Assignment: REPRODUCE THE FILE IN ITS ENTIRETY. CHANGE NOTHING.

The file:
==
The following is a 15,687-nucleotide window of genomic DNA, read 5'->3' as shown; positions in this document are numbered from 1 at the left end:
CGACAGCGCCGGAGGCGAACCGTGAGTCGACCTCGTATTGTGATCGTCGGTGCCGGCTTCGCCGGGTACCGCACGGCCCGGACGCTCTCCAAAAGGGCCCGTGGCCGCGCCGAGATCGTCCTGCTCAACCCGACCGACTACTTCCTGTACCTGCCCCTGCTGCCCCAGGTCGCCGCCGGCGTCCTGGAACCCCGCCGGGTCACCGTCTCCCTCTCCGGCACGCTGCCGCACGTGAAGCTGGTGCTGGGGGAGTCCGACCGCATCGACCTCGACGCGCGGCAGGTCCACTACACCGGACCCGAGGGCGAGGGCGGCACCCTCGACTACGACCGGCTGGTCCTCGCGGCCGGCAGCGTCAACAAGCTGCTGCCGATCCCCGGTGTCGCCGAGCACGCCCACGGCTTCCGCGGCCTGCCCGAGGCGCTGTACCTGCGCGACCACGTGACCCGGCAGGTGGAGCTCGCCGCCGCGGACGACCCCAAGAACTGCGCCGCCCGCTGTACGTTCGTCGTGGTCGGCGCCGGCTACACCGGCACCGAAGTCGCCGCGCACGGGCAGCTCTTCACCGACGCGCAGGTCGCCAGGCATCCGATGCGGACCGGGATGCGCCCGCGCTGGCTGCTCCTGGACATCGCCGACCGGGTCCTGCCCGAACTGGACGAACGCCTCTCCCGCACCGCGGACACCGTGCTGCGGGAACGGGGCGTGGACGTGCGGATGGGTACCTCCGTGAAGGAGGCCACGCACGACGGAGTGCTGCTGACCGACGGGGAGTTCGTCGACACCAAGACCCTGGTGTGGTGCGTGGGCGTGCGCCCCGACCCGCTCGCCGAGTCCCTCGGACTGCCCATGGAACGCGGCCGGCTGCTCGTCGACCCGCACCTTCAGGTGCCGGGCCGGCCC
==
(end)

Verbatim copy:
The following is a 15,687-nucleotide window of genomic DNA, read 5'->3' as shown; positions in this document are numbered from 1 at the left end:
CGACAGCGCCGGAGGCGAACCGTGAGTCGACCTCGTATTGTGATCGTCGGTGCCGGCTTCGCCGGGTACCGCACGGCCCGGACGCTCTCCAAAAGGGCCCGTGGCCGCGCCGAGATCGTCCTGCTCAACCCGACCGACTACTTCCTGTACCTGCCCCTGCTGCCCCAGGTCGCCGCCGGCGTCCTGGAACCCCGCCGGGTCACCGTCTCCCTCTCCGGCACGCTGCCGCACGTGAAGCTGGTGCTGGGGGAGTCCGACCGCATCGACCTCGACGCGCGGCAGGTCCACTACACCGGACCCGAGGGCGAGGGCGGCACCCTCGACTACGACCGGCTGGTCCTCGCGGCCGGCAGCGTCAACAAGCTGCTGCCGATCCCCGGTGTCGCCGAGCACGCCCACGGCTTCCGCGGCCTGCCCGAGGCGCTGTACCTGCGCGACCACGTGACCCGGCAGGTGGAGCTCGCCGCCGCGGACGACCCCAAGAACTGCGCCGCCCGCTGTACGTTCGTCGTGGTCGGCGCCGGCTACACCGGCACCGAAGTCGCCGCGCACGGGCAGCTCTTCACCGACGCGCAGGTCGCCAGGCATCCGATGCGGACCGGGATGCGCCCGCGCTGGCTGCTCCTGGACATCGCCGACCGGGTCCTGCCCGAACTGGACGAACGCCTCTCCCGCACCGCGGACACCGTGCTGCGGGAACGGGGCGTGGACGTGCGGATGGGTACCTCCGTGAAGGAGGCCACGCACGACGGAGTGCTGCTGACCGACGGGGAGTTCGTCGACACCAAGACCCTGGTGTGGTGCGTGGGCGTGCGCCCCGACCCGCTCGCCGAGTCCCTCGGACTGCCCATGGAACGCGGCCGGCTGCTCGTCGACCCGCACCTTCAGGTGCCGGGCCGGCCC